What is Subliminal Perception? How Does Subliminal Perception Apply to Marketing?

What is Subliminal Perception? How Does Subliminal Perception Apply to Marketing?

Also Known As: Subliminal stimuli, subliminal messaging, subliminal advertising


Subliminal perception is any information you receive from your senses that you are not consciously aware of happening.

How Effective is Subliminal Advertising?

Applications of subliminal stimuli often base themselves on the persuasiveness of the message. Importantly, research on action priming has shown that subliminal stimuli can trigger only actions a receiver of the message plans to perform anyway.

However, consensus of this finding remains unsubstantiated by other research. Most actions can be triggered subliminally only if the person already has the potential to perform a specific action.[4] The following sections have more information on specific studies which investigate the effectiveness of subliminal stimuli.[5][6]

Subliminal Messaging and Television

Some studies have looked at the efficacy of subliminal messaging in television. Subliminal messages produce only one-tenth of the effects of detected messages and the findings related the effects of subliminal messaging were relatively ambiguous.[30] Also, participants’ ratings of positive response to commercials are not affected by subliminal messages in the commercials.[30]

Karremans suggests that subliminal messages have an effect when the messages are goal-relevant.[31] Subliminally priming a brand name of a soft drink (Lipton Ice) made those who were thirsty want the Lipton Ice. However, those who were not thirsty were not influenced by the subliminal messages.[31]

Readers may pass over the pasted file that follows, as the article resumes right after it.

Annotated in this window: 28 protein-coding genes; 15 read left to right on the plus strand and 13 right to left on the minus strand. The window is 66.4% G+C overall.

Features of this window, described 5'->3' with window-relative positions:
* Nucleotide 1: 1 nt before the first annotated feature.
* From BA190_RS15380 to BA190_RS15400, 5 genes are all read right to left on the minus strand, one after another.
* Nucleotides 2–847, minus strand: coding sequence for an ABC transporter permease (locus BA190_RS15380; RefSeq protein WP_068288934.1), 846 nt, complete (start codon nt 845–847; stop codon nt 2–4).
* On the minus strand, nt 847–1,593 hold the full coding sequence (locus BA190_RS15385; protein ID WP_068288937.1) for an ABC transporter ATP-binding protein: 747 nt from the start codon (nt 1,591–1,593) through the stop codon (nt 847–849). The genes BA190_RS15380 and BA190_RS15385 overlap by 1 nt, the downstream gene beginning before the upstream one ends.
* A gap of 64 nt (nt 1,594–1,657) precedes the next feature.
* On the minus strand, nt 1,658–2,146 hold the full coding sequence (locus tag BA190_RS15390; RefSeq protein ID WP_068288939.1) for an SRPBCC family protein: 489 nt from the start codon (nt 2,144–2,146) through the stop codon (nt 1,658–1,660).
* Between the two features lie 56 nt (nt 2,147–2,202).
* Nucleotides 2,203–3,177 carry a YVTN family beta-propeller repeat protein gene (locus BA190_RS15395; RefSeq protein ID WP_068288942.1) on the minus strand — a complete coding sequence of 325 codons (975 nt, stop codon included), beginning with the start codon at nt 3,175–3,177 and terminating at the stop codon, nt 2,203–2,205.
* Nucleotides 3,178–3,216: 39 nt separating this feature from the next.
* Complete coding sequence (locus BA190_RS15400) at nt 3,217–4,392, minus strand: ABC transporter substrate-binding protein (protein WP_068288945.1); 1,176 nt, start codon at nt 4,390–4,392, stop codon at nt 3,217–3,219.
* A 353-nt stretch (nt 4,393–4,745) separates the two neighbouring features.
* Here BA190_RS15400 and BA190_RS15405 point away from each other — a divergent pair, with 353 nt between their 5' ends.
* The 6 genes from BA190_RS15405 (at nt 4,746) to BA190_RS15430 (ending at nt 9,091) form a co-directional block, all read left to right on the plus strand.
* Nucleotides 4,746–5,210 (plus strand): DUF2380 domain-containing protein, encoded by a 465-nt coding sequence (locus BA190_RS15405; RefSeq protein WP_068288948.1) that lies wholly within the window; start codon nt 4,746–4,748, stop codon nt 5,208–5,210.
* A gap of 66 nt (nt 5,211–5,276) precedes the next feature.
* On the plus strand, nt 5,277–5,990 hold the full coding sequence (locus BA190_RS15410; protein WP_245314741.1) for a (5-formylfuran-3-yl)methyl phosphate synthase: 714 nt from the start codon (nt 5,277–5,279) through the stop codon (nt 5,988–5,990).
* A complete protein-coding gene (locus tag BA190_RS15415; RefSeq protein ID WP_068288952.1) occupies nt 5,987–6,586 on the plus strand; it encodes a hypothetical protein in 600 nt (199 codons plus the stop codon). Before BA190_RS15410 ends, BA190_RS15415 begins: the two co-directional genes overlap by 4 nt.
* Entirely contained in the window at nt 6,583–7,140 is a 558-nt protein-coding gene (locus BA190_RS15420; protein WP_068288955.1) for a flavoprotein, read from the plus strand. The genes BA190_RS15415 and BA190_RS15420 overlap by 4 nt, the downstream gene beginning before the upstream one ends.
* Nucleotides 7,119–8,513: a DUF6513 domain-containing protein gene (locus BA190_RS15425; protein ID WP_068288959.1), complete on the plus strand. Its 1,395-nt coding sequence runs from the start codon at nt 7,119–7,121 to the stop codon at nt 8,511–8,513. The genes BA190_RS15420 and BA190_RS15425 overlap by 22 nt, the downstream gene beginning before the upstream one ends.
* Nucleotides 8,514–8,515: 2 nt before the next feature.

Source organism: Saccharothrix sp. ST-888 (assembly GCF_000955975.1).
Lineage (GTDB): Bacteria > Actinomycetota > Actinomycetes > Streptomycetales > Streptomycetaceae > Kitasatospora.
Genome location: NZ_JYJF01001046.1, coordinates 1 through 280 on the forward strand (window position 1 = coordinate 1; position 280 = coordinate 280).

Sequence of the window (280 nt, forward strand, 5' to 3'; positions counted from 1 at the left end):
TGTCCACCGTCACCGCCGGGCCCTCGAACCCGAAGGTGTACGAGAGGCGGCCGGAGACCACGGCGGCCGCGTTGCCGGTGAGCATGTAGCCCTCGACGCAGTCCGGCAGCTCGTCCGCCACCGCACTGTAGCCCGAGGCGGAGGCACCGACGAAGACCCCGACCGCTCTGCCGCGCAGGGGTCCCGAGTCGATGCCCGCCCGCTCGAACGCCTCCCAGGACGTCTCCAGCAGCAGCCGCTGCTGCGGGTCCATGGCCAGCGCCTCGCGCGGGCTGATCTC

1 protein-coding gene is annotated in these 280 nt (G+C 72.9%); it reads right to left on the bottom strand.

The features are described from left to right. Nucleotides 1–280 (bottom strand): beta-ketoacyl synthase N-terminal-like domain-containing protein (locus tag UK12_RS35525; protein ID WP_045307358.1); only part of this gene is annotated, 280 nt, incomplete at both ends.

Karremans did a study assessing whether subliminal priming of a brand name of a drink would affect a person’s choice of drink, and whether this effect is caused by the individual’s feelings of being thirsty.[31]

In another study, participant’s ratings of thirst were higher after viewing an episode of The Simpsons that contained single frames of the word “thirsty” or of a picture of a Coca-Cola can.[32] Some studies have shown greater effects of subliminal messaging with as high as 80% of participants showing a preference for a particular rum when subliminally primed by the name placed in an ad backward.[33]

Many authors have continued to argue for the effectiveness of subliminal cues in changing consumption behavior, citing environmental cues as a main culprit of behavior change.[34]

Authors who support this line of reasoning cite findings such as the research that showed slow-paced music in a supermarket was associated with more sales and customers moving at a slower pace.[35]

Findings such as these support the notion that external cues can affect behavior, although the stimulus may not fit into a strict definition of subliminal stimuli because although the music may not be attended to or consciously affecting the customers, they are certainly able to perceive it.

Subliminal messaging is prohibited in advertising in the United Kingdom.[36]

See Also: priming, pre-attentive processing


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